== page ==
The program for the 2001 Illinois Crop Protection Technology Conference is set and ready for distribution. Many of you will receive notification soon. The conference will be held at the Illini Union on the University of Illinois campus on January 9 and 10, 2001. A registration form is included in this issue of the Bulletin.|
We have hinted at a change in format for the conference for several years, and Mike Gray provided a thumbnail sketch of the change in issue no. 22 (September 8, 2000) of the Bulletin. We thought it might be worthwhile to give you a more detailed overview to enhance your interest in attending the conference in January. So here goes.
The first day of the conference will look very much like conferences of old. We open with a keynote session, Agricultural BiotechnologyScientific and Social Issues. Four prominent speakers will offer their insights on issues associated with ag biotechnology, including food safety, marketing, and the media's handling of the issues. A panel discussion will follow their presentations. After a break, representatives from nine ag industry companies will tell us about New Developments from Industry. The mixer will follow, during which some of the companies will have table displays that include more details about new developments.
The format of the conference changes dramatically on the second day, January 10. Participants will have opportunities to attend two of four symposia or take part in some of the 14 workshop sessions. Because of these opportunities, participants will be able to "tailor make" their individual schedules with a mixture of symposia and workshops.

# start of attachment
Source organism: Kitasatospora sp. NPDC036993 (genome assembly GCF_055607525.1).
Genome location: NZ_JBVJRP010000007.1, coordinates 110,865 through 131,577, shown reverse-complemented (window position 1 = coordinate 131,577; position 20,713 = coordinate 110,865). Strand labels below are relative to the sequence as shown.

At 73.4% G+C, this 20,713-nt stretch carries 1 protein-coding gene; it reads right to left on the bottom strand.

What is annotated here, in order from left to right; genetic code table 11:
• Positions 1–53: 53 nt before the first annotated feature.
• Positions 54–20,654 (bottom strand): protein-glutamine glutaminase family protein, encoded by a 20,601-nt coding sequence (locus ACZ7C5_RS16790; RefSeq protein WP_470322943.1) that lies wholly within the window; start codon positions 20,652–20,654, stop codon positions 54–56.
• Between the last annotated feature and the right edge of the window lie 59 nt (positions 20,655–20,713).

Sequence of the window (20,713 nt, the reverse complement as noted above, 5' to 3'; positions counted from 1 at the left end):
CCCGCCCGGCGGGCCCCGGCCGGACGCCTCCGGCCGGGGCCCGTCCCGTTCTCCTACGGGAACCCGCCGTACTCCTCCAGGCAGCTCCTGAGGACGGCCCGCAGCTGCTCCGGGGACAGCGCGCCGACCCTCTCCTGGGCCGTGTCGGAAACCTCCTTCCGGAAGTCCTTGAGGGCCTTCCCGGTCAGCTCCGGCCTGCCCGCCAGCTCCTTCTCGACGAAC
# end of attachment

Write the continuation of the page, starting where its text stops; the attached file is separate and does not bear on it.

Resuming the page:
The four symposia are (1) Emerging Crop Protection Issues in Corn, (2) Emerging Crop Protection Issues in Soybeans, (3) Precision Farming and New Innovations in Crop Protection, and (4) Emerging Issues in Water Quality and Nutrient Management. Each symposium will consist of four presentations followed by a panel discuss with the audience. The topics within each symposium include an array of subject matter, from insect, weed, nematode, and disease management, to precision farming, remote sensing, water quality, and nutrient management. Each symposium will be presented twice.
The 14 workshop sessions are designed for smaller groups and allow for more interaction. The workshops during the morning of January 10 are (1) Seed treatments for soybean, corn and wheat; (2) Digital imaging; (3) Management, organic matter and carbon sequestration; (4) Herbicide behavior in the soil; (5) Plant stresses in corn and soybean; (6) Tough weeds on the horizon; and (7) Weed population dynamics. The workshops during the afternoon of January 10 are (8) Specialty corn and soybeans; (9) Western corn rootworms in corn planted after soybeans; (10) Troubleshooting field crop problems; (11) Sudden death syndrome of soybean; (12) Soybean cyst nematode; (13) Herbicide modes of action; and (14) Secondary insect pests of corn, including grape colaspis. All workshops will be presented twice.
Most of the workshops and all of the symposia are worth 1.5 CCA credits each in pest management, soil and water management, crop management, or a combination. Attending a combination of the keynote session and four symposia and/or workshop sessions should enable you to qualify for 7.5 CCA credits in areas you may need or want them the most.
If you attend, and we hope you do, your plates will be pretty full for 2 days. However, we are excited about the new format and hope you take time from your busy schedules to join us during our kick-off educational event for 2001. We believe the opportunities for learning are greater than ever before. Don't hesitate to contact one of us if you have any questions about the conference.--Kevin Steffey, Mike Gray, Susan Ratcliffe, and Suzanne Bissonnette